Friday, 6 January 2012

Elections are about values, not interests

A lot of people think that democracy is about you getting stuff you want. American lefties in particular have become increasingly obsessed with the idea that Americans are being manipulated into voting against their rational class interests (for free health-care, welfare benefits, etc). e.g. Thomas Frank's What's the Matter with Kansas? which suggests that conservatives have tricked voters into voting about values (gay marriage etc) rather than their better economic interests.


But this is hokum. It isn't rational to vote for your economic interests. It isn't rational in the economist's sense to vote at all. Why not? Because your individual vote doesn't count. The systems we have for counting votes are simply not sensitive enough to measure a single individual's ballot. As anyone can see for themselves: whenever elections get really close, bureaucrats and judges are called in to decide the answer. So it is impossible for your particular vote to make a difference to the outcome, for you to get any closer to what you want by voting.

That has 2 implications. First we should reconsider why people vote - for values not stuff. Second we should recognise that economic interests can only be furthered by deeper political engagement than mere voting allows.

Democracy is about making collective decisions about what kind of society to live in, and people's actual voting behaviour reflects that. People vote about values because by doing so they are expressing and affirming their beliefs about what kind of society we should live in. Expressing your values is a principled reason to vote - it doesn't have anything to do with rational choice of costs and benefits because it is not about you. In other words, voting is about principles, not getting free stuff. That's the beauty of democracy and the reason it works as well as it does. In other words, lefties wanting votes should stop complaining about conservatives distracting people from the real issues, like favourable tax treatment for working class single parents or jobs protected from Chinese competition. Rather, they should learn to talk about their own values - fairness, justice, equality of opportunity, compassion, etc.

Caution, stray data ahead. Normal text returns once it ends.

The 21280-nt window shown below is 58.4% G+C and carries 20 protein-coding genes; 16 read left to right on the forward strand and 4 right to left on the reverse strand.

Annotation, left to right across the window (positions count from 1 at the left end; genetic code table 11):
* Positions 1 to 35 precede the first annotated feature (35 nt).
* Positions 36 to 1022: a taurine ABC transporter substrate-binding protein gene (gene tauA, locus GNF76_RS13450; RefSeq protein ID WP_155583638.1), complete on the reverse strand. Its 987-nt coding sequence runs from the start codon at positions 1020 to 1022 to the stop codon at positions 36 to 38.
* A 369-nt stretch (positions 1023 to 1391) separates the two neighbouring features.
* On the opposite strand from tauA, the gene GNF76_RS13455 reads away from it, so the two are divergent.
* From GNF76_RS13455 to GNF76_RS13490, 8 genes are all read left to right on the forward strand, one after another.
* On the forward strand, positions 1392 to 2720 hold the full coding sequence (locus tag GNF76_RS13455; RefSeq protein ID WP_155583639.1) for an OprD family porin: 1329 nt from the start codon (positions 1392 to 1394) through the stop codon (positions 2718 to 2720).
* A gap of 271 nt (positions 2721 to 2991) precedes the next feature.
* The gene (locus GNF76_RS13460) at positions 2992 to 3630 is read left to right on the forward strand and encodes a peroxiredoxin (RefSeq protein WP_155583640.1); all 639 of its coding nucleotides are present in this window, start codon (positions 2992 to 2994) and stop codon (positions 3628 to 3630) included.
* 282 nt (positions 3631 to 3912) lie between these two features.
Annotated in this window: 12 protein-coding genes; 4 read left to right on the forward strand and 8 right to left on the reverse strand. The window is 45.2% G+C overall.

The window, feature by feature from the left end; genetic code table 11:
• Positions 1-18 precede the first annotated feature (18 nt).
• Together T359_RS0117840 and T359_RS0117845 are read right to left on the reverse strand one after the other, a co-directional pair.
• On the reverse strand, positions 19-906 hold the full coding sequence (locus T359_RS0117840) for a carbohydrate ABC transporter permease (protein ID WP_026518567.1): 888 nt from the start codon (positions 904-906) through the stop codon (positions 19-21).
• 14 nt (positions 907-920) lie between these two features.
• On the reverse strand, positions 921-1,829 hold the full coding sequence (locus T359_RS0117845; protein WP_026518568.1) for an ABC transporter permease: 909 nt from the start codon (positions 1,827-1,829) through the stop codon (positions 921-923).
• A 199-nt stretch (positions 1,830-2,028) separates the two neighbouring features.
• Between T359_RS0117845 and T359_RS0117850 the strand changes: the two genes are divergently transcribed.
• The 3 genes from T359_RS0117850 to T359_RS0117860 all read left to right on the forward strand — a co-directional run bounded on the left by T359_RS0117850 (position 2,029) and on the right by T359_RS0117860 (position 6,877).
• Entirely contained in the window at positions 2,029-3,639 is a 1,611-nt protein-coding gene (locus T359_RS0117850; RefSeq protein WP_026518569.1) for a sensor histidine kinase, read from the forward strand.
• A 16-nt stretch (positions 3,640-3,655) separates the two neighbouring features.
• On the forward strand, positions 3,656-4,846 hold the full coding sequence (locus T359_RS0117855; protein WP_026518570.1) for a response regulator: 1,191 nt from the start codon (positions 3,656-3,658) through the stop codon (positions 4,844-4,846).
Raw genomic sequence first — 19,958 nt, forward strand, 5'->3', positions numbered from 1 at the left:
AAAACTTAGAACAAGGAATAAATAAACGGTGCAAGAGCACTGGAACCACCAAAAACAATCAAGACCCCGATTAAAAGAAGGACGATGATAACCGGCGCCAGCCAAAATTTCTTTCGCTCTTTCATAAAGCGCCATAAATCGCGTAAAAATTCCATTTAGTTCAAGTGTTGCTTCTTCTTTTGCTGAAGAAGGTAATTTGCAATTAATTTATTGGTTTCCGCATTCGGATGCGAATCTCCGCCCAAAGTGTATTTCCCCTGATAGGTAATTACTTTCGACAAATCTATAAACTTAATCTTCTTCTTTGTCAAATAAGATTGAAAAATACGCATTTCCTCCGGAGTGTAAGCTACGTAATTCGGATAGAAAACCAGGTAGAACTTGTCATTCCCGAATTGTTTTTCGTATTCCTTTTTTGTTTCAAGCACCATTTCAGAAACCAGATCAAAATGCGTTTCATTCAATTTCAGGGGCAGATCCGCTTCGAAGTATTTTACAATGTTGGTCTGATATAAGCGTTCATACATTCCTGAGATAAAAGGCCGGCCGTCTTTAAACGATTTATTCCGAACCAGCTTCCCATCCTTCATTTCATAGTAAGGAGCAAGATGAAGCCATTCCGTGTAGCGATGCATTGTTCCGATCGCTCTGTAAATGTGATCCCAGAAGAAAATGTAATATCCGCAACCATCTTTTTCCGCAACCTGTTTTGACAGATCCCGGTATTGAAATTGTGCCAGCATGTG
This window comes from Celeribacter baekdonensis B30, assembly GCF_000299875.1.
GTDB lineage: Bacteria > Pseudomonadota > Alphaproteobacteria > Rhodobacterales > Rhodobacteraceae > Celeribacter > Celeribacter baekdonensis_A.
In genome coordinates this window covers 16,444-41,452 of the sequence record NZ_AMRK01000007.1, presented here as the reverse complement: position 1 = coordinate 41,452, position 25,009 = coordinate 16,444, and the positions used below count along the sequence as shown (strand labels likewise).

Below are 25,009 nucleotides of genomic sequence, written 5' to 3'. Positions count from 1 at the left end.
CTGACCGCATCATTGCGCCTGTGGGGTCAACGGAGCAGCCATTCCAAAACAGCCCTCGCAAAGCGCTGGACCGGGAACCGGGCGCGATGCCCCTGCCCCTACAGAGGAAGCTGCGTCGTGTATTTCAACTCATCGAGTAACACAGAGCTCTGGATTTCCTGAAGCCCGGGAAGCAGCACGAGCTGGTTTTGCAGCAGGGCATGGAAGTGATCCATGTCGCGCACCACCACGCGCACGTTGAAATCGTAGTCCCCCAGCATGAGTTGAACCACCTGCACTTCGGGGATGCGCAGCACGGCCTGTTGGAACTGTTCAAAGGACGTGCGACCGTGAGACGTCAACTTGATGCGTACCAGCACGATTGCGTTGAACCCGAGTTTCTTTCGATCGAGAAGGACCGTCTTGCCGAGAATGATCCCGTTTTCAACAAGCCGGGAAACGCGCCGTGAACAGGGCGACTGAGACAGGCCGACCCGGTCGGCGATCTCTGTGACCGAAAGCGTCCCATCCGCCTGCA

There is a key distinction between the political levels at which democracy operates. While elections are about values, government is about institutions. If you want to further some particular interest you have to get behind the ballot box to frame the options upon which people are voting. That means getting involved in institutional politics: party organisation, think tanks, OWS, parliamentary lobbying, etc. The dirty secret of democratic politics is that most of the real policy making that goes on (whether the tax treatment of the 1%, or environmental protection legislation, etc) has nothing to do with elections and isn't much affected by them. That may be depressing, but the way to deal with it is not to excoriate ordinary voters for voting for their values, but to get engaged in institutional politicking and counterbalance the forces of darkness that lobby to protect investment bankers, etc. with your own lobbying institutions.

8 comments:

  1. There are many kinds of democracies historically including earlier times in America and Britain. Does your critique hold for all or most democracies or just ours today? The thrust of your argument, it seems, is on today, and sounds plausible

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  2. I mean are there really historical democracies that match the ideal?

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  3. I think it applies to all national representative democracies.

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  4. Most people do not act rational most of the time. (O.K., may be ALL people.)

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  5. So, are you saying democracy isn't as we think or that we should have something else?

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  6. Mr GJ. Voters are acting rationally by refusing to analyse their voting in cost-benefit terms.

    HB Democracy is brilliant, but it is a complex machine with different principles operating at different levels. Failing to recognise that democracy encompasses more than the occasional general election leads to disappointment and apathy.

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  7. "Failing to recognise that democracy encompasses more than the occasional general election leads to disappointment and apathy." Wonderful sentence that shouldn't read as an epiphany (but it sure did for me)

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